Just a few months after the Economic Opportunity Institute and Trump Proof Seattle proposed a tax on the wealthy, the Seattle City Council has come through. Just this afternoon, the council unanimously voted to create a city income tax to help finance priorities like the homelessness crisis, providing transit, offsetting federal budget cuts, and reducing current regressive taxes, including property, B&O or sales taxes – safeguarding economic opportunity for all Seattleites.
The legislation will place a 2.25% tax rate on income over $250,000 year for individuals, or $500,000 for married couples filing jointly. The tax will not affect any income earned below those thresholds.
“With this income tax, merely eight months after Trump was elected President, Seattle is again leading the way forward with progressive and equitable public policy which helps our citizens, regardless of the shenanigans in Washington DC!” says EOI Executive Director John Burbank.
Before the vote, John Burbank hosted a rally in front of city hall, including speakers including Councilmembers Lisa Herbold, Kshama Sawant and Mike O’Brien; Seattle City Attorney Pete Holmes; Nicole Grant, executive secretary-treasurer of the Martin Luther King, Jr. County Labor Council; Michael Tamayo, vice president of the Seattle Education Association; Katie Wilson, general secretary of the Transit Riders Union; and Tiffani McCoy, organizer for Real Change.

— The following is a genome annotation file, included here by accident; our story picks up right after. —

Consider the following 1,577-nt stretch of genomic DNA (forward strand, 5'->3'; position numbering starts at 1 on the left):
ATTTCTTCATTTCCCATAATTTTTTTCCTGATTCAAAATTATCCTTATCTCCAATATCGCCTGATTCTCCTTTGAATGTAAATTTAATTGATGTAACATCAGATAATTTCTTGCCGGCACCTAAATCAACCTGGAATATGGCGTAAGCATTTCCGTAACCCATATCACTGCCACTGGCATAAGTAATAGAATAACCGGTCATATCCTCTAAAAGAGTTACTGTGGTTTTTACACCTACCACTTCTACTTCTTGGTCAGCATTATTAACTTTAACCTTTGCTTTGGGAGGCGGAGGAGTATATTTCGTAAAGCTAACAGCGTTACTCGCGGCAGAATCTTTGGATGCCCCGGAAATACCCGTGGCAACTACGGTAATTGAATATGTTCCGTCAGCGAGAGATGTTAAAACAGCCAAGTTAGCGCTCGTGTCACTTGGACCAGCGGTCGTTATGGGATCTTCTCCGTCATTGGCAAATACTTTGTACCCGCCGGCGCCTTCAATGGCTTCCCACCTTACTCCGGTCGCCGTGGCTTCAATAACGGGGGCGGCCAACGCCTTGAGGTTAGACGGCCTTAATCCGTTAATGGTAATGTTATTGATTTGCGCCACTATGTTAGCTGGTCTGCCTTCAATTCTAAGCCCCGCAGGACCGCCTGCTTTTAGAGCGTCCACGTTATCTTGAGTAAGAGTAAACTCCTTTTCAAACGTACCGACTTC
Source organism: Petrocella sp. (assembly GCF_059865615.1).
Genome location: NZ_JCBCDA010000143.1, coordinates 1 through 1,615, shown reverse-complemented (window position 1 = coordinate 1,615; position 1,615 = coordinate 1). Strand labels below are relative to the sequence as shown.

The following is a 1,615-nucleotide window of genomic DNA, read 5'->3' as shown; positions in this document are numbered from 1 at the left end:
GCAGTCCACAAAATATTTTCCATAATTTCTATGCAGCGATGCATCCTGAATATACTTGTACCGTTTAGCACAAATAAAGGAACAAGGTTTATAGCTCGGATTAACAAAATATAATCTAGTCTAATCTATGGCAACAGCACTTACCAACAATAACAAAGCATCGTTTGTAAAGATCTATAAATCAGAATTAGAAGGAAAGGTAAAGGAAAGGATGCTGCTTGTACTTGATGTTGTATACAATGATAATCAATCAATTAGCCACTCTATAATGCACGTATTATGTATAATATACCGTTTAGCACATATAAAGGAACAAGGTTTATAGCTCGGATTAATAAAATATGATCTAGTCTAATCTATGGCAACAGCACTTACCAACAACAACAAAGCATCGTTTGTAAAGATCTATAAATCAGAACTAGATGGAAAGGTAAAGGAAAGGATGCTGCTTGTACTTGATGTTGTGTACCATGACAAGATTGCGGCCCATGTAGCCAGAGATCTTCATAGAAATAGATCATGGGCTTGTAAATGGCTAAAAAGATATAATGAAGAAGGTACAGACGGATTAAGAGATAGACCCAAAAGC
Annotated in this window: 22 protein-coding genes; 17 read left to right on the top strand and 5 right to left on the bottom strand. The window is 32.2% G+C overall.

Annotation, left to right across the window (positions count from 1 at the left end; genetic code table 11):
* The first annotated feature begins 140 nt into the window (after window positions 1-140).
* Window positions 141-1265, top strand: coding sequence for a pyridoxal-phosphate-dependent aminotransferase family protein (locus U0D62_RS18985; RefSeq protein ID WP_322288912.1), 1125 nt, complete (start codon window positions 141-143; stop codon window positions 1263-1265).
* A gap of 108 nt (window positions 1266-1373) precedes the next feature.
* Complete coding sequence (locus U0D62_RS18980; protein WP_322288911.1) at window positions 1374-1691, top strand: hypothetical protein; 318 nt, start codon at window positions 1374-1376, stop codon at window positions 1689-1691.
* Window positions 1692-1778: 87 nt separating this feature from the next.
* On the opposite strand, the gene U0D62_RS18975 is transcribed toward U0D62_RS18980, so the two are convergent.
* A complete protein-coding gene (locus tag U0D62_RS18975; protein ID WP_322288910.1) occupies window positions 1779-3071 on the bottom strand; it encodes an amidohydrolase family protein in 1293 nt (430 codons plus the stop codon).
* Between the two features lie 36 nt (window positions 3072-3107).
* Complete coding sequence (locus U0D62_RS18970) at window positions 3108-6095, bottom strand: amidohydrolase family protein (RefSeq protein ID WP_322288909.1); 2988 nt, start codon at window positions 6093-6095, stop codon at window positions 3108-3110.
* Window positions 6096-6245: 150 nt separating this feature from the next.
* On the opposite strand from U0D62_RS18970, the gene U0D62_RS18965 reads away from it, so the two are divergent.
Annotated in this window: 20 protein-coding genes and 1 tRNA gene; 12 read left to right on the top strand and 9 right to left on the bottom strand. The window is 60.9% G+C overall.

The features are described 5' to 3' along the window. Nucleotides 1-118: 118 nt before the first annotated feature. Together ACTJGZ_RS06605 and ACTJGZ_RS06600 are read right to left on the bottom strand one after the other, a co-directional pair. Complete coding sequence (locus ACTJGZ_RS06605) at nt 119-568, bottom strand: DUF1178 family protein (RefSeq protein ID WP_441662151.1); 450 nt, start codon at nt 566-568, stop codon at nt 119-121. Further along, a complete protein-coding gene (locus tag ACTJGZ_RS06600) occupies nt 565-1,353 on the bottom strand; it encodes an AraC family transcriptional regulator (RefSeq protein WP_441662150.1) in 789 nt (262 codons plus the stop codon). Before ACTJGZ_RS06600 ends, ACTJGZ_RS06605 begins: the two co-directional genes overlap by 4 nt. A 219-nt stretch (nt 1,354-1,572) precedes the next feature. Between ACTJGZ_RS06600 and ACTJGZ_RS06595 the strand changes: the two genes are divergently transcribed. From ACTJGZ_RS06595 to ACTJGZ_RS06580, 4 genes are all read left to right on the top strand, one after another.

In session, Councilmembers Sally Bagshaw and Kshama Sawant personally thanked John Burbank for his income tax work, as did a bevy of attendees who came to speak.
But the fight isn’t over yet. the rumblings of lawsuits have already appeared on the horizon. But check out this quote from Crosscut:
“We have made no secret of the fact that we’re entering into disputed legal territory,” said Katie Wilson, the lead organizer for Trump-Proof Seattle. “We’ve made no secret of the fact that we don’t expect the city to get revenue for at least a year and a half, pending the court’s decision.
“But you know what? When people hear this, it doesn’t make them any less willing to support this effort. If anything, it makes people feel even more urgency to take a stand and press forward.”
But, as Seattle Weekly points out, just because this happened quickly this year, doesn’t mean there weren’t years of preparation behind it:
How did an income tax—which will inevitably be appealed to the state Supreme Court—go from a progressive pipe dream to gaining the full support of the Seattle City Council and mayor in just a few months? The short answer is: It didn’t. Passing the income tax took years and multiple failed attempts, the rotten guts of which served as compost for this year’s blossoming effort.
John Burbank and Katie Wilson have been working on this for years. Cheers to their success!
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